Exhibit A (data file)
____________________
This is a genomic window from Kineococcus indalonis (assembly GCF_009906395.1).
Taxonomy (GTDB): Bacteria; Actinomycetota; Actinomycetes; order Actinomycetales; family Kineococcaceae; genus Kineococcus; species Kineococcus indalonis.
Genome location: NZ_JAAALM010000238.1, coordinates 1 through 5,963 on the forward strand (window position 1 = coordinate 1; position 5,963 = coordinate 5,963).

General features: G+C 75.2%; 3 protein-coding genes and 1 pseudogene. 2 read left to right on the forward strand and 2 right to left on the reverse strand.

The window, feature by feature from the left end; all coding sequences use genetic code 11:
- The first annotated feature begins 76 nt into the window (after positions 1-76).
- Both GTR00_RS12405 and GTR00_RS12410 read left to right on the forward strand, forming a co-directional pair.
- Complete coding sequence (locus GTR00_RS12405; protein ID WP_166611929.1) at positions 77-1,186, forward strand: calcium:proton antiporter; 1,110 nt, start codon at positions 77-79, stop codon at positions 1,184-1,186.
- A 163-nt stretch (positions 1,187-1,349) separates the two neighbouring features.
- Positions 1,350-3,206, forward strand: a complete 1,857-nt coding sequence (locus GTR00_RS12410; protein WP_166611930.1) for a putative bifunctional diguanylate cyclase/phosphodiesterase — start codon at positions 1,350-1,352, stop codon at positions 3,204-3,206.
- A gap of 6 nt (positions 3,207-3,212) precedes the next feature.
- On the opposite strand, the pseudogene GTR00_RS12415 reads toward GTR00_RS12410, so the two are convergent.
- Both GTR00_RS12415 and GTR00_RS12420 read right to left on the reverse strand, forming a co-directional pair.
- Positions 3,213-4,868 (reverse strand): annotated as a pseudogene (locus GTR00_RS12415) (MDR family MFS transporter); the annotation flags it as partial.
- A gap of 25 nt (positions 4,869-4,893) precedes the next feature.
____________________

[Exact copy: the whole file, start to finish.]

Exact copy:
This is a genomic window from Kineococcus indalonis (assembly GCF_009906395.1).
Taxonomy (GTDB): Bacteria; Actinomycetota; Actinomycetes; order Actinomycetales; family Kineococcaceae; genus Kineococcus; species Kineococcus indalonis.
Genome location: NZ_JAAALM010000238.1, coordinates 1 through 5,963 on the forward strand (window position 1 = coordinate 1; position 5,963 = coordinate 5,963).

General features: G+C 75.2%; 3 protein-coding genes and 1 pseudogene. 2 read left to right on the forward strand and 2 right to left on the reverse strand.

The window, feature by feature from the left end; all coding sequences use genetic code 11:
- The first annotated feature begins 76 nt into the window (after positions 1-76).
- Both GTR00_RS12405 and GTR00_RS12410 read left to right on the forward strand, forming a co-directional pair.
- Complete coding sequence (locus GTR00_RS12405; protein ID WP_166611929.1) at positions 77-1,186, forward strand: calcium:proton antiporter; 1,110 nt, start codon at positions 77-79, stop codon at positions 1,184-1,186.
- A 163-nt stretch (positions 1,187-1,349) separates the two neighbouring features.
- Positions 1,350-3,206, forward strand: a complete 1,857-nt coding sequence (locus GTR00_RS12410; protein WP_166611930.1) for a putative bifunctional diguanylate cyclase/phosphodiesterase — start codon at positions 1,350-1,352, stop codon at positions 3,204-3,206.
- A gap of 6 nt (positions 3,207-3,212) precedes the next feature.
- On the opposite strand, the pseudogene GTR00_RS12415 reads toward GTR00_RS12410, so the two are convergent.
- Both GTR00_RS12415 and GTR00_RS12420 read right to left on the reverse strand, forming a co-directional pair.
- Positions 3,213-4,868 (reverse strand): annotated as a pseudogene (locus GTR00_RS12415) (MDR family MFS transporter); the annotation flags it as partial.
- A gap of 25 nt (positions 4,869-4,893) precedes the next feature.